There’s one problem: The Waterloo, Ont., company hasn’t made a big deal since buying Boston-based cloud security firm Carbonite in November, 2019, for US$1.4-billion, and nothing at all since the pandemic began 17 months ago.
Open Text, which sells data-management software to large enterprises and governments, has unidentified targets in mind that it wants to buy, chief executive officer Mark Barrenechea said in an interview. The company has put a lot of effort into shifting its business to internet-based cloud software offerings. But, he said, with private capital funds and public markets investors driving up prices, “We have found the value expectations to be too high. … We’re not going to jump in and pay any price.”
The company has the capacity to spend US$6-billion-plus on a “transformative M&A opportunity,” he said.
So while Mr. Barrenechea awaits the opportunity to put Open Text’s cash to work buying other enterprises, his company is sending more of it back to shareholders. Last Thursday, when it reported fourth-quarter results, Open Text said it was raising its quarterly dividend for the eighth time since it began paying one in 2013, by 10 per cent, to 22.09 US cents a share. It also said it had bought and cancelled 2.5 million shares for US$119.1-million in its fiscal fourth quarter ended June 30 under a recently adopted buyback strategy.
Get ready for more: Open Text said it would expand its shareholder return strategy, in which it has sent 20 per cent of cash flows to shareholders via dividends. It has now raised the rate to 33 per cent, adding share buybacks to the mix, at least until the next big deal.
That’s not the only new strategy Mr. Barrenechea has adopted to impress investors. He’s also promising Open Text can actually grow on its own, even without acquisitions.
During its fiscal year ended June 30, Open Text generated revenue of US$3.39-billion, buoyed by 4-per-cent “organic growth” or top line increases from existing business.
The company has played down organic growth in the past, because the amount has typically been tiny or non-existent and less important as it added newly acquired businesses.
But last week, Mr. Barrenechea laid out organic growth targets for the first time. He pledged organic growth would reach 1 per cent to 2 per cent this fiscal year, rising to a 2- to 4-per-cent range two years later. “We have returned to organic growth, and organic growth is here to stay,” he said on a conference call to discuss earnings.
Analysts could hardly believe it. In a research note, Richard Tse of National Bank of Canada called the pledge “surprising” and “notable given the company’s history of being evasive on organic growth targets.” RBC Capital Markets analyst Paul Treiber wrote that “with visible organic growth, we believe Open Text’s shares may revalue upwards to reflect a growing, as opposed to declining, annuity.”
For many technology investors, promises of low single-digit organic growth may seem laughable. The biggest, most valuable names in the sector are high-growth stories, with investors more focused on the top than the bottom line.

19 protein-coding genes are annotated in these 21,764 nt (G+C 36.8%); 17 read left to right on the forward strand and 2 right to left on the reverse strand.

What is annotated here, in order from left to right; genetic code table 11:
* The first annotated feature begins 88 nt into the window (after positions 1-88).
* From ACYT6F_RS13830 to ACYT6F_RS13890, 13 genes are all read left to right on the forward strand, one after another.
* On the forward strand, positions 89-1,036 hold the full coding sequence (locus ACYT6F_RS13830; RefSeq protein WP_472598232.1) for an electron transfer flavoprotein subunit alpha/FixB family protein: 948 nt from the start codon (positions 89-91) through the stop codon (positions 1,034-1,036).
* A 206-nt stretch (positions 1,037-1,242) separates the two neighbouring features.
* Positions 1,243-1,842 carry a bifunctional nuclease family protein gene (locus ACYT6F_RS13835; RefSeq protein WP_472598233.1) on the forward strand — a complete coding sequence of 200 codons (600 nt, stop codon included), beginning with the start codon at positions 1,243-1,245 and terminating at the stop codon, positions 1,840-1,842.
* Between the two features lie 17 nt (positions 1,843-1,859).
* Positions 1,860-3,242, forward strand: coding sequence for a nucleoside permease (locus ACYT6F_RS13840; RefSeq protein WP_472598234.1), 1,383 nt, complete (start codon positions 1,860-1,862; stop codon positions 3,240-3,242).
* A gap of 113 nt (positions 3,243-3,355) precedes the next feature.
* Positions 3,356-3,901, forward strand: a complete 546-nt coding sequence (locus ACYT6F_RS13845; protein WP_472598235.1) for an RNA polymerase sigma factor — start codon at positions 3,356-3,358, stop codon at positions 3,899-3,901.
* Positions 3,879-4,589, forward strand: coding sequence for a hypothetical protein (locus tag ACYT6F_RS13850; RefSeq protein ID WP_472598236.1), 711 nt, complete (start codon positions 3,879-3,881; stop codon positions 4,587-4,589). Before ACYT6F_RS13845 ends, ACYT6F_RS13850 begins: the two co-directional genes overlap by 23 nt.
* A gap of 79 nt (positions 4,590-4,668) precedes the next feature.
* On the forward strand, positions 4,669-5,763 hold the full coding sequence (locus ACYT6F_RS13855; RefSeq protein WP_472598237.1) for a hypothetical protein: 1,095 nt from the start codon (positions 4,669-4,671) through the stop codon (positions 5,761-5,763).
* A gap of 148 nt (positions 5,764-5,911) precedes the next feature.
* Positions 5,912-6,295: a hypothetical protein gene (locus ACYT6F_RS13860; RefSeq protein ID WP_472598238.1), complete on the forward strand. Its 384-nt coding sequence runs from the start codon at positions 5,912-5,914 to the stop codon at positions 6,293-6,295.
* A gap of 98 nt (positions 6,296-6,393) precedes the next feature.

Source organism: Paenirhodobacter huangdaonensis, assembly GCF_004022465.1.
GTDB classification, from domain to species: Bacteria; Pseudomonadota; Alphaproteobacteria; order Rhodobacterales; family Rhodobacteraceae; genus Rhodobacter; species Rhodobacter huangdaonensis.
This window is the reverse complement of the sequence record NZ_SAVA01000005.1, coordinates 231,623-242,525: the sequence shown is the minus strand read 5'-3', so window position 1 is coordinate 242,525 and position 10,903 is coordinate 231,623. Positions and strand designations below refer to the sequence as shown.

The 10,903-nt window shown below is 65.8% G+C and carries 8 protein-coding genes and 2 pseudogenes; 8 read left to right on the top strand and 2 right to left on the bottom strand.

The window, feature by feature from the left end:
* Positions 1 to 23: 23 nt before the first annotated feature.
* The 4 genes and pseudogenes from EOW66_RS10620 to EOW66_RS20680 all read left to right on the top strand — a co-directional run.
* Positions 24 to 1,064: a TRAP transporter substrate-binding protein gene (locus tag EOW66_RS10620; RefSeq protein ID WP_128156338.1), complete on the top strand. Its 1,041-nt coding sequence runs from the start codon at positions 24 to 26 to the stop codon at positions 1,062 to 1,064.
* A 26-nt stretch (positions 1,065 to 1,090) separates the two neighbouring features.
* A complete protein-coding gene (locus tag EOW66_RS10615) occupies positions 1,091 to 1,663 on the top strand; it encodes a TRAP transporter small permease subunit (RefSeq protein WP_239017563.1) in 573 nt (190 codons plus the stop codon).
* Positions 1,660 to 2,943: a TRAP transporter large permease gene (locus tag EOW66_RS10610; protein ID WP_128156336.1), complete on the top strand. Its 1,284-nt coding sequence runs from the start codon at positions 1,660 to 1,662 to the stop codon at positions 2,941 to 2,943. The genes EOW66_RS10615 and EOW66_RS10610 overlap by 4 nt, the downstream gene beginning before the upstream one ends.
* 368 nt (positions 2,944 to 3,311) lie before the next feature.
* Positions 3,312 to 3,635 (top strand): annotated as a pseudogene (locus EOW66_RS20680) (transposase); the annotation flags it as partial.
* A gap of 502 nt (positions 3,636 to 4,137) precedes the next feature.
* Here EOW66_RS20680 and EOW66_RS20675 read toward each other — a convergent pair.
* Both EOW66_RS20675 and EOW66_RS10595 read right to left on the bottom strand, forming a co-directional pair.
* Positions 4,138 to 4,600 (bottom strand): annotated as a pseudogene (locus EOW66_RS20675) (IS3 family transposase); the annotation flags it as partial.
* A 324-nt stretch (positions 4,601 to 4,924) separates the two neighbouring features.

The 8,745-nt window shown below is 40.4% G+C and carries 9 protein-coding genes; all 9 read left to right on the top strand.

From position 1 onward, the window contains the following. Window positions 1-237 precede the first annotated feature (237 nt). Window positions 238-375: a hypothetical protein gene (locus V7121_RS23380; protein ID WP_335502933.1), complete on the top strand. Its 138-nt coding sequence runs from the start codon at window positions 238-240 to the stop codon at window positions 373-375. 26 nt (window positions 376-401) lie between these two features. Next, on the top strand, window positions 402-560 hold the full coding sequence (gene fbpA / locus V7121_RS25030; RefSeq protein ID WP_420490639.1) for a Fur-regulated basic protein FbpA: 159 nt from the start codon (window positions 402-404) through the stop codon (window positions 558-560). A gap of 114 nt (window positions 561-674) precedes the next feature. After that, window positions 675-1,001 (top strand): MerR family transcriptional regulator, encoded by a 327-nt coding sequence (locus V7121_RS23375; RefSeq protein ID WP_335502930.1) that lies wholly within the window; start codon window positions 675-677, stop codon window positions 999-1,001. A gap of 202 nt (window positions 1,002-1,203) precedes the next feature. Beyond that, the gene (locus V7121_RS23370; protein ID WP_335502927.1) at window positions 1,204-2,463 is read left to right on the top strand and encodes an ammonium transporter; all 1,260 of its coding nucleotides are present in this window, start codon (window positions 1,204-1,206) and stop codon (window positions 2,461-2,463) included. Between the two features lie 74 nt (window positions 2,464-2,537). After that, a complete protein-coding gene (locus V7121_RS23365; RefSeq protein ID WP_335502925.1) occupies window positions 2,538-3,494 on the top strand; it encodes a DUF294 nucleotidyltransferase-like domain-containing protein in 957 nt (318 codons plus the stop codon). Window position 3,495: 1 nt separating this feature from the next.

For example, point-of-sale software seller Lightspeed Commerce Inc. more than doubled its loss to US$49.3-million in its most recent quarter – but its stock hit a new high after it delivered 78-per-cent organic growth in addition to gains from acquired companies. With its shares up threefold in the past year, Lightspeed is fast closing in on Open Text’s market capitalization of $18-billion.
But pushing for faster organic growth just isn’t Mr. Barrenechea’s thing. “Growth at any cost is bad cholesterol,” he told analysts. “We view that as a dangerous long-term proposition because it creates unhealthy cultures and unsustainable businesses.”
He’s sticking to what he calls his “intelligent growth” strategy, in which Open Text has doubled revenue and adjusted operating earnings over the past seven fiscal years. By comparison, commerce software giant Shopify Inc. has increased revenue over the same time frame nearly 60-fold as it became Canada’s most valuable company.
At times investors have seemed to grow a bit bored of Open Text’s strategy; last fall while internet stocks were soaring, Open Text’s stock was down, despite delivering results that topped expectations. One analyst called it a “valuation disconnect,” while another questioned whether the company’s goal of reaching for a 40 per cent operating profit margin (it was 38.8 per cent last year) was too high given higher multiples for sexier growth stories.
Mr. Barrenechea believes his new enticements will keep investors interested. And so far it’s working. On Friday, Open Text shares touched an historic high of $66.90 on the Toronto Stock Exchange.
If not, there’s always the potential for another big deal. “I think we’re a bit off the peak and heading more toward our zone” of what Open Text would pay, Mr. Barrenechea said. “We’re going to remain patient for those deals that add to our future organic growth.”
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